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Geminids end, next up, the Ursids

12/21/2017, 5:03:44 PM

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Composite image of Geminid meteors captured the night of the 13th/14th. Credit: Juraj Tóth, AMOS (All-sky Meteor Orbit System). Team in Tenerife, Canary Islands.


The Geminids put on a show to say the least. The International Meteor Organization (IMO) reports the shower produced up to 160 meteors per hour on the peak night! That beat out the expectations. It also may verify recent thoughts that suggest the Geminids are becoming more active every year!

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Graph of Geminid meteor activty over a week long stretch. The numbers on the bottom represent different days, so there are 8 days worth of data shown. Read more from the IMO 2017 Geminid article


From this graph you can see how the Geminids slowly increased in intensity leading up to the peak night. Then activity quickly diminished. I personally witnessed 5 meteors in 20 minutes the night before the peak, but we had a snowstorm in central Pennsylvania on the peak night; I was unable to get an observation.

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A minor meteor shower peaks tonight. It is the Ursid meteor shower, but it is more of a sprinkle. This shower will only produce about 10 meteors per hour. This is just slightly more than you would see on any given night of the year, absent a significant meteor shower; however, it has been known to produce as many as 100 meteors per hour during a good year.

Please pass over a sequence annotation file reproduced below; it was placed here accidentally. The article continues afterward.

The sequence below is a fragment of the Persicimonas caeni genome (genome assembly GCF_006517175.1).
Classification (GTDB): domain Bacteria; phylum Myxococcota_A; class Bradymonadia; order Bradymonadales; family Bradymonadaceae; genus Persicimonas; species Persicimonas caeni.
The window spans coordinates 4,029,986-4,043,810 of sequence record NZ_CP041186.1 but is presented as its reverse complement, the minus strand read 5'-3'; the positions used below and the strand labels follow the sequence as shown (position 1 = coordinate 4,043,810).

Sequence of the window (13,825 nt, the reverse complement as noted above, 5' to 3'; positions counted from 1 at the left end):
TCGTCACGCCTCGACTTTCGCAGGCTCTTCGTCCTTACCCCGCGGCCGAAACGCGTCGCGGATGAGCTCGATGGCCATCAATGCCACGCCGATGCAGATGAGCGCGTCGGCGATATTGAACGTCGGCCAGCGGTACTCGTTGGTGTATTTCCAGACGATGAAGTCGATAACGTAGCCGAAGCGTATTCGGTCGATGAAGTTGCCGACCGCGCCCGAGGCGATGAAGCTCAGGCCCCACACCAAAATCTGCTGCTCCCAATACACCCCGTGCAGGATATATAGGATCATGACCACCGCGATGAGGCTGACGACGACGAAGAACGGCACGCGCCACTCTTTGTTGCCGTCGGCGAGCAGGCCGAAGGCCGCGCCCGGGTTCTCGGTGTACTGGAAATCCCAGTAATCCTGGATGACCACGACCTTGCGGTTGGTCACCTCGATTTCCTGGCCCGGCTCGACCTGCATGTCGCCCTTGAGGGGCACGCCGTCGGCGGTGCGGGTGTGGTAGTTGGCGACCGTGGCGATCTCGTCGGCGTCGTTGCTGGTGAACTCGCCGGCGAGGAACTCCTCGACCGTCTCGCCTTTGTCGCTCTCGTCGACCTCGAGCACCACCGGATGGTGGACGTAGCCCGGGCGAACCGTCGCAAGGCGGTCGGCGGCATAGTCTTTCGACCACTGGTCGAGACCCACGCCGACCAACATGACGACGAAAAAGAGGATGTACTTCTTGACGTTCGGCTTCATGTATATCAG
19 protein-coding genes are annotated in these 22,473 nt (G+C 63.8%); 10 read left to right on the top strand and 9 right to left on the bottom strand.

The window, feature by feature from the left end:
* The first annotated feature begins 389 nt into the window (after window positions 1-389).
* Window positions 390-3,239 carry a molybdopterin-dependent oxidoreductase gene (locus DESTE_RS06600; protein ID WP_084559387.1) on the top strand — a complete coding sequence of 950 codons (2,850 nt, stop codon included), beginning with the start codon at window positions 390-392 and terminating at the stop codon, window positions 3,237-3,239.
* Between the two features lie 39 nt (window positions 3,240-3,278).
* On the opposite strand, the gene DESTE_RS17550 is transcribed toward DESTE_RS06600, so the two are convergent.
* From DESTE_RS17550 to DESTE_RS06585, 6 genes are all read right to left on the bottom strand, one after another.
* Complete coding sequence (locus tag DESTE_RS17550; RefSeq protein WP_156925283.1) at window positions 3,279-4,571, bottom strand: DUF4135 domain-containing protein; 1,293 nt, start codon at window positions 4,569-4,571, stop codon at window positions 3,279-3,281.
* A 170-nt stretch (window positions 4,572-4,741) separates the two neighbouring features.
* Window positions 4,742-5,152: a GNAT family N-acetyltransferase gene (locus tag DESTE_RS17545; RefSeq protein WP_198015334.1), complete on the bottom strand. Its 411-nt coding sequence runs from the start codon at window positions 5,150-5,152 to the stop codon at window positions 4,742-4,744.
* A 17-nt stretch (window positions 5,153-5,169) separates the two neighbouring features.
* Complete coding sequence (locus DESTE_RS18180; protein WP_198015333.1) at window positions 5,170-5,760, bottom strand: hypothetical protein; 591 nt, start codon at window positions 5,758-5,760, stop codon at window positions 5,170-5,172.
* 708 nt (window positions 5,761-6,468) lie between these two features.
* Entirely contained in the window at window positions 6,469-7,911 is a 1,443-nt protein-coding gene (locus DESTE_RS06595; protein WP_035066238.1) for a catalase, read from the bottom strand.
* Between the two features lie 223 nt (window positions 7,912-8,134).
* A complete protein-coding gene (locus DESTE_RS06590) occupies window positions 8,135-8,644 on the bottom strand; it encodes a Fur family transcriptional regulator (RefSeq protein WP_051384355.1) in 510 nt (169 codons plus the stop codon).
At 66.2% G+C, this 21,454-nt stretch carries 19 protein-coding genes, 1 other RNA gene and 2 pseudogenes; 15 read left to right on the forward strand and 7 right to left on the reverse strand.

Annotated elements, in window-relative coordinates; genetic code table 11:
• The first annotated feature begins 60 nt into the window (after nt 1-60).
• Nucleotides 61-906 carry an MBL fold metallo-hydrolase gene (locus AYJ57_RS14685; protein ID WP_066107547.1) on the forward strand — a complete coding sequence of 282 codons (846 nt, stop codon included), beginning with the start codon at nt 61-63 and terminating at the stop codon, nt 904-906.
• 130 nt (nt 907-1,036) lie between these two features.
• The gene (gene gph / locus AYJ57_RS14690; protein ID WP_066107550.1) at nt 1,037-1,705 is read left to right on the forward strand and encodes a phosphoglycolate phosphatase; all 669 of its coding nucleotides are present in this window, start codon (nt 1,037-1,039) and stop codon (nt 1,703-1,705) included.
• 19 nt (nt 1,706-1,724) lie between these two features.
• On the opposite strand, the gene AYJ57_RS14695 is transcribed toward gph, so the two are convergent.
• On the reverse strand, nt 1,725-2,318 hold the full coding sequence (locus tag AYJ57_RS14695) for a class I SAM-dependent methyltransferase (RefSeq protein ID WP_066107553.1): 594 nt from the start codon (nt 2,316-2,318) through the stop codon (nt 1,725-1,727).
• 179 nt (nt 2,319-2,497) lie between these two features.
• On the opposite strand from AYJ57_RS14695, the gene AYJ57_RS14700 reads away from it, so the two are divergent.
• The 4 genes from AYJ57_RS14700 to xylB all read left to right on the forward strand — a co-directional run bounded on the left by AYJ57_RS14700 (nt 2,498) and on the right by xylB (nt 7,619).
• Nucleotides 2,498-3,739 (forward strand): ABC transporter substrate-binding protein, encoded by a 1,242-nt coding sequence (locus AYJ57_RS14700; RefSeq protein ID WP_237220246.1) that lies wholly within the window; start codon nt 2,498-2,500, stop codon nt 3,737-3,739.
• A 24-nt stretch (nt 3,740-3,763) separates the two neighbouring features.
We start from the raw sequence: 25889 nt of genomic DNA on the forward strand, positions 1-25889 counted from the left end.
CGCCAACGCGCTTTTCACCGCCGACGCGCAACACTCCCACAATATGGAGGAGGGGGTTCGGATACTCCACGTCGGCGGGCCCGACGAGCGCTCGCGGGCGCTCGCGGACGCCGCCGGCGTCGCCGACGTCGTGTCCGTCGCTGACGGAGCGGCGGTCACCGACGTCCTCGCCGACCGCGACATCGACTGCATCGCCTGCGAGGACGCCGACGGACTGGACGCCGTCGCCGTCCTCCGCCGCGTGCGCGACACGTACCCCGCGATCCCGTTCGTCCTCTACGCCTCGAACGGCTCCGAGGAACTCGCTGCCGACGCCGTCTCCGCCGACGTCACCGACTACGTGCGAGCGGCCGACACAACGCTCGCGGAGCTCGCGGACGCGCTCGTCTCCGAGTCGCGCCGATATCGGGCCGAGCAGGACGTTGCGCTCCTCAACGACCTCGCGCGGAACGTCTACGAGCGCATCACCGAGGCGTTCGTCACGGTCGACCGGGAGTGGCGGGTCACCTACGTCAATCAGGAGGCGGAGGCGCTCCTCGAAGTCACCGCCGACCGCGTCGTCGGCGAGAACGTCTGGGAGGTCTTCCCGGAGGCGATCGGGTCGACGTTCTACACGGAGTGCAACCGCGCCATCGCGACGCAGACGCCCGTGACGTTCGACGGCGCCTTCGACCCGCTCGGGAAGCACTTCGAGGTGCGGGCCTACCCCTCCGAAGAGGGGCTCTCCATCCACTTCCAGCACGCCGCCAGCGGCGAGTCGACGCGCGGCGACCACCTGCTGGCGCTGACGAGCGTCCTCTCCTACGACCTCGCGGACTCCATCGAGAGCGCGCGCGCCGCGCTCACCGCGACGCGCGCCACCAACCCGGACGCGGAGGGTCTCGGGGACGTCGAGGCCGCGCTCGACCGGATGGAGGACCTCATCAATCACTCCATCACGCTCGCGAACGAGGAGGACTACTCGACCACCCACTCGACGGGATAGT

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The moon will set well before midnight tonight. So, viewing conditions will be very good! (Depending on cloud cover of course)

Winter Solstice Was Today!

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Image courtesy of timeanddate.com. Read their story about the winter solstice here.


You also have the longest night of the year to take a look for meteors! Enjoy your time outside this weekend! Not too many things are free anymore; however, looking at the night sky is still one of those things. Thanks for reading! Just look up, you never know what you will see.

The views expressed are those of the author and not necessarily those of AccuWeather, Inc. or AccuWeather.com

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